|Jacob Abernethy||Georgia Institute of Technology|
|Alex Chojnacki||University of Michigan|
|Arya Farahi||University of Michigan - Ann Arbor|
|Eric Schwartz||University of Michigan|
|Jared Webb||Brigham Young University|
The authors detail their ongoing work in Flint, Michigan to detect pipes made of lead and other hazardous metals.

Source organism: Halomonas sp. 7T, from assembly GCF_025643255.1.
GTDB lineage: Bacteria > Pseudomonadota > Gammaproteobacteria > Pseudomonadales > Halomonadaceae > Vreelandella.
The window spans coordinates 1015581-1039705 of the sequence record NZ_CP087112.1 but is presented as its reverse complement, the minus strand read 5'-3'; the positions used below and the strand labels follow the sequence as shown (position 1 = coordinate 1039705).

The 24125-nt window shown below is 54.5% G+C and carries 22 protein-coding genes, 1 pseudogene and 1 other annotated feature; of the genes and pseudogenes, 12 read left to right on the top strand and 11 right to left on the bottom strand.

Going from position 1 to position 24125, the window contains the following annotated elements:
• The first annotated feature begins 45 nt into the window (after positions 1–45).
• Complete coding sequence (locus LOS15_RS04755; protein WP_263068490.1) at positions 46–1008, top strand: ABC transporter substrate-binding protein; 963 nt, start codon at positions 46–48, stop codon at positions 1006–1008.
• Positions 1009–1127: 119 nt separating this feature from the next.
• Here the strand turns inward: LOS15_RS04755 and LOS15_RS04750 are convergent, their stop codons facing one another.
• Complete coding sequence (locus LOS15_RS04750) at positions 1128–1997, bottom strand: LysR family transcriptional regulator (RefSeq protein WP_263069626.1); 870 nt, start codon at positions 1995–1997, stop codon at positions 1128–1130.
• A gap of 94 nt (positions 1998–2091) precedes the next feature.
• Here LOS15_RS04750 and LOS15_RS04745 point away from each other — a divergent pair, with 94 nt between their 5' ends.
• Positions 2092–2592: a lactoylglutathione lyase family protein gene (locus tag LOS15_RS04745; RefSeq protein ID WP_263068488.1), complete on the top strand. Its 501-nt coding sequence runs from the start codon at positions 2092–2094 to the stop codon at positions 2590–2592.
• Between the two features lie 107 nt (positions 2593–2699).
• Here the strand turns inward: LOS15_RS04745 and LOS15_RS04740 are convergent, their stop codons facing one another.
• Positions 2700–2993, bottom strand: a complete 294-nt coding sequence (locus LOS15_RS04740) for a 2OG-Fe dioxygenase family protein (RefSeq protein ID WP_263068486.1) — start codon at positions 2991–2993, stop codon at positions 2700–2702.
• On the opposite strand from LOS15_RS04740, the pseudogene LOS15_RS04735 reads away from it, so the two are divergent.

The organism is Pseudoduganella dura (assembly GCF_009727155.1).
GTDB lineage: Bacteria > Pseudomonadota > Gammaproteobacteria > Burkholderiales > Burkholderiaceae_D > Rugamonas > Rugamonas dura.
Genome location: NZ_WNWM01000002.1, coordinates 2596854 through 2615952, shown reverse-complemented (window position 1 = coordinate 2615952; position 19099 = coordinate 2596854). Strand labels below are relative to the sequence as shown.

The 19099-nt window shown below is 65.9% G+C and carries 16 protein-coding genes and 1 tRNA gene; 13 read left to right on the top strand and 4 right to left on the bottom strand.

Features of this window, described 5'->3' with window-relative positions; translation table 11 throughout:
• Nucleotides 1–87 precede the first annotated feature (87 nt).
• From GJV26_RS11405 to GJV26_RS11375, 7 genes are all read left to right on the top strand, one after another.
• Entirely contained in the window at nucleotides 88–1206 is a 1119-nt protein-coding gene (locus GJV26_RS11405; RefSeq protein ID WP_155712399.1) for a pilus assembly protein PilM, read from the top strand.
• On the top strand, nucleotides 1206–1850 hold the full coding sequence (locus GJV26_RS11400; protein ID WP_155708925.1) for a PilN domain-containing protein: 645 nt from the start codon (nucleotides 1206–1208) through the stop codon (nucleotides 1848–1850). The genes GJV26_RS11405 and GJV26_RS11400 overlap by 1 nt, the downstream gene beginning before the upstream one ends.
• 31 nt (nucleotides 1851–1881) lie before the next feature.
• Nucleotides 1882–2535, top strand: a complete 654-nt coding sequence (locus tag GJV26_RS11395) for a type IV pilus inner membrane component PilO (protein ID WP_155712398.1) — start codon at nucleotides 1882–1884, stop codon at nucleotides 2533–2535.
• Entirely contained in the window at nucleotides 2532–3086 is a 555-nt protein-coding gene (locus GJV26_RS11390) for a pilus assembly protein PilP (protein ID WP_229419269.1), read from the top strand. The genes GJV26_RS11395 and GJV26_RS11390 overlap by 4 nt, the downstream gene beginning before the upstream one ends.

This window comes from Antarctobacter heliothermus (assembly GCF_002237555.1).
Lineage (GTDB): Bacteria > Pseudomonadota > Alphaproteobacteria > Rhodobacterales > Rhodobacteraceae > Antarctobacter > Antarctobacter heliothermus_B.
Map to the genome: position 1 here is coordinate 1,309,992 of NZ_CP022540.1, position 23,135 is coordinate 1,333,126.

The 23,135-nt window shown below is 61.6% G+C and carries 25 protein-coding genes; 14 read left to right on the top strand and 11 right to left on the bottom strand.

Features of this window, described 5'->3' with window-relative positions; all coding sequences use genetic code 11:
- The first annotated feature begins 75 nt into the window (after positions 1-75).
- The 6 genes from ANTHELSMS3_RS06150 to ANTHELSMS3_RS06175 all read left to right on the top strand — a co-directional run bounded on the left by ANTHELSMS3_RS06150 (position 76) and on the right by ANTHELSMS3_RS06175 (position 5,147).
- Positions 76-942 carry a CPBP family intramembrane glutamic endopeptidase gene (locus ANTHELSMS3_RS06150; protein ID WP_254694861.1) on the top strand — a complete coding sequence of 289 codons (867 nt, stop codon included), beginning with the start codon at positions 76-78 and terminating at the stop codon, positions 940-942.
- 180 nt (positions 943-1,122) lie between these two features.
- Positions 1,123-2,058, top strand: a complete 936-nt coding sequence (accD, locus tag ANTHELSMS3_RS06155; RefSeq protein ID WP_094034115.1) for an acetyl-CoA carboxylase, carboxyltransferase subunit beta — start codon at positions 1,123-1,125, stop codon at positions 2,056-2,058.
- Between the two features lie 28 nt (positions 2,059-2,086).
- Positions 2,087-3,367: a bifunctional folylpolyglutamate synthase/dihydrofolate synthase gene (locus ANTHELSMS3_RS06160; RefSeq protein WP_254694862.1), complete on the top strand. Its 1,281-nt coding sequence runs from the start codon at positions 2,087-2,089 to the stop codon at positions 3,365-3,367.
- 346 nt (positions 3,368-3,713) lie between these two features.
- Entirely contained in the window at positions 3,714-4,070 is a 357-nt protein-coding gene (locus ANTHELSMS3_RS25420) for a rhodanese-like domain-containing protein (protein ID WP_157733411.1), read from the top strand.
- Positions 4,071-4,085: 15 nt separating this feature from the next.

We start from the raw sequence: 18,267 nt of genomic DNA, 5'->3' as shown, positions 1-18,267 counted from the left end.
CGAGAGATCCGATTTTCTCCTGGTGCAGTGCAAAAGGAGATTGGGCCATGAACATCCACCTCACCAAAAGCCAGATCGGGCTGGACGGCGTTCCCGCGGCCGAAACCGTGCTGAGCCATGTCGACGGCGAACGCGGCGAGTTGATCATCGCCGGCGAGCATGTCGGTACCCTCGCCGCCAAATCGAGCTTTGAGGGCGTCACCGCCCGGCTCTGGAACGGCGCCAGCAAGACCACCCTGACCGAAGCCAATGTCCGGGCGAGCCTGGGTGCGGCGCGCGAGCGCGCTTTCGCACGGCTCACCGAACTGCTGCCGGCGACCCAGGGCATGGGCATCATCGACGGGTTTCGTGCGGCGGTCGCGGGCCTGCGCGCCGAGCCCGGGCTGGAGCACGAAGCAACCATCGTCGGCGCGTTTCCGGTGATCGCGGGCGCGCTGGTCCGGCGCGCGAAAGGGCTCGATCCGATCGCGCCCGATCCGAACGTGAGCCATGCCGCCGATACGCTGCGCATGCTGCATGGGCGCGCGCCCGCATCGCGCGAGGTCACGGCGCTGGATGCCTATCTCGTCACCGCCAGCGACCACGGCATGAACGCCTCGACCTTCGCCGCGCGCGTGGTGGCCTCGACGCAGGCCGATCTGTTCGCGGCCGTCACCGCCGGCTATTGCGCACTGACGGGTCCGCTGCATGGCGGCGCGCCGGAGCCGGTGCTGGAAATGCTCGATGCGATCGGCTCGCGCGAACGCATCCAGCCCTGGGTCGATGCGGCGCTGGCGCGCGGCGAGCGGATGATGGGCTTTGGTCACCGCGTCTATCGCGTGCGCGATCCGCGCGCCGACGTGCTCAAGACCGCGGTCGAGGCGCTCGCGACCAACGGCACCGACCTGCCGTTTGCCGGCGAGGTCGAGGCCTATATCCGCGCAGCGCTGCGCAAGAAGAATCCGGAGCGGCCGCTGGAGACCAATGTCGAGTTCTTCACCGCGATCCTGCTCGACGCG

We detail our ongoing work in Flint, Michigan to detect pipes made of lead and other hazardous metals. After elevated levels of lead were detected in residents’ drinking water, followed by an increase in blood lead levels in area children, the state and federal governments directed over $125 million to replace water service lines, the pipes connecting each home to the water system. In the absence of accurate records, and with the high cost of determining buried pipe materials, we put forth a number of predictive and procedural tools to aid in the search and removal of lead infrastructure. Alongside these statistical and machine learning approaches, we describe our interactions with government officials in recommending homes for both inspection and replacement, with a focus on the statistical model that adapts to incoming information. Finally, in light of discussions about increased spending on infrastructure development by the federal government, we explore how our approach generalizes beyond Flint to other municipalities nationwide.